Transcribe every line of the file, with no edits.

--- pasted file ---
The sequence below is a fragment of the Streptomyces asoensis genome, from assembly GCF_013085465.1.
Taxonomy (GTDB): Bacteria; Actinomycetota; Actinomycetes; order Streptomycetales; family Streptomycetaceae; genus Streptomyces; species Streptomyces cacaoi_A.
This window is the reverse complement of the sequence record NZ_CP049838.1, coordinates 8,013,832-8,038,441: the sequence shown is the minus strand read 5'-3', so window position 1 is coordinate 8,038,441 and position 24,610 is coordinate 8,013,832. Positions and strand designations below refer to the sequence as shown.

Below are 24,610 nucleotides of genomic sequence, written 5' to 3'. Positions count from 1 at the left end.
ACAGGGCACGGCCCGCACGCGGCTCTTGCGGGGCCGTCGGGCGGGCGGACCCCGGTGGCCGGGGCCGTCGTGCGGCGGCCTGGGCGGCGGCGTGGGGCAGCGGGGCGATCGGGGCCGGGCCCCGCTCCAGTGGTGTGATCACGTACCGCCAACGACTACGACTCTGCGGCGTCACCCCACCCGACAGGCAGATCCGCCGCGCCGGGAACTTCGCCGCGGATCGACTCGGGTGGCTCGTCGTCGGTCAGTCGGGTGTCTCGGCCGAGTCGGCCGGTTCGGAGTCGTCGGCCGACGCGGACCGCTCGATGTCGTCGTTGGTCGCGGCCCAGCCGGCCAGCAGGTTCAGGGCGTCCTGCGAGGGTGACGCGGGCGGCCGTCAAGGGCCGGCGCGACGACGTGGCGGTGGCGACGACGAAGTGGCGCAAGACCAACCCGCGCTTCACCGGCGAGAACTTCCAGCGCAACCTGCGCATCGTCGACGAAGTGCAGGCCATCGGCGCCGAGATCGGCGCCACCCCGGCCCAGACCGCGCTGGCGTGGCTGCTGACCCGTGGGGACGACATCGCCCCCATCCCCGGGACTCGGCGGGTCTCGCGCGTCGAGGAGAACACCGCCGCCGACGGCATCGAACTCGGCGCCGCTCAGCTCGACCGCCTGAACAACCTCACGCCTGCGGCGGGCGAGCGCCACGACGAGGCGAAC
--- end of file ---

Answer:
The sequence below is a fragment of the Streptomyces asoensis genome, from assembly GCF_013085465.1.
Taxonomy (GTDB): Bacteria; Actinomycetota; Actinomycetes; order Streptomycetales; family Streptomycetaceae; genus Streptomyces; species Streptomyces cacaoi_A.
This window is the reverse complement of the sequence record NZ_CP049838.1, coordinates 8,013,832-8,038,441: the sequence shown is the minus strand read 5'-3', so window position 1 is coordinate 8,038,441 and position 24,610 is coordinate 8,013,832. Positions and strand designations below refer to the sequence as shown.

Below are 24,610 nucleotides of genomic sequence, written 5' to 3'. Positions count from 1 at the left end.
ACAGGGCACGGCCCGCACGCGGCTCTTGCGGGGCCGTCGGGCGGGCGGACCCCGGTGGCCGGGGCCGTCGTGCGGCGGCCTGGGCGGCGGCGTGGGGCAGCGGGGCGATCGGGGCCGGGCCCCGCTCCAGTGGTGTGATCACGTACCGCCAACGACTACGACTCTGCGGCGTCACCCCACCCGACAGGCAGATCCGCCGCGCCGGGAACTTCGCCGCGGATCGACTCGGGTGGCTCGTCGTCGGTCAGTCGGGTGTCTCGGCCGAGTCGGCCGGTTCGGAGTCGTCGGCCGACGCGGACCGCTCGATGTCGTCGTTGGTCGCGGCCCAGCCGGCCAGCAGGTTCAGGGCGTCCTGCGAGGGTGACGCGGGCGGCCGTCAAGGGCCGGCGCGACGACGTGGCGGTGGCGACGACGAAGTGGCGCAAGACCAACCCGCGCTTCACCGGCGAGAACTTCCAGCGCAACCTGCGCATCGTCGACGAAGTGCAGGCCATCGGCGCCGAGATCGGCGCCACCCCGGCCCAGACCGCGCTGGCGTGGCTGCTGACCCGTGGGGACGACATCGCCCCCATCCCCGGGACTCGGCGGGTCTCGCGCGTCGAGGAGAACACCGCCGCCGACGGCATCGAACTCGGCGCCGCTCAGCTCGACCGCCTGAACAACCTCACGCCTGCGGCGGGCGAGCGCCACGACGAGGCGAAC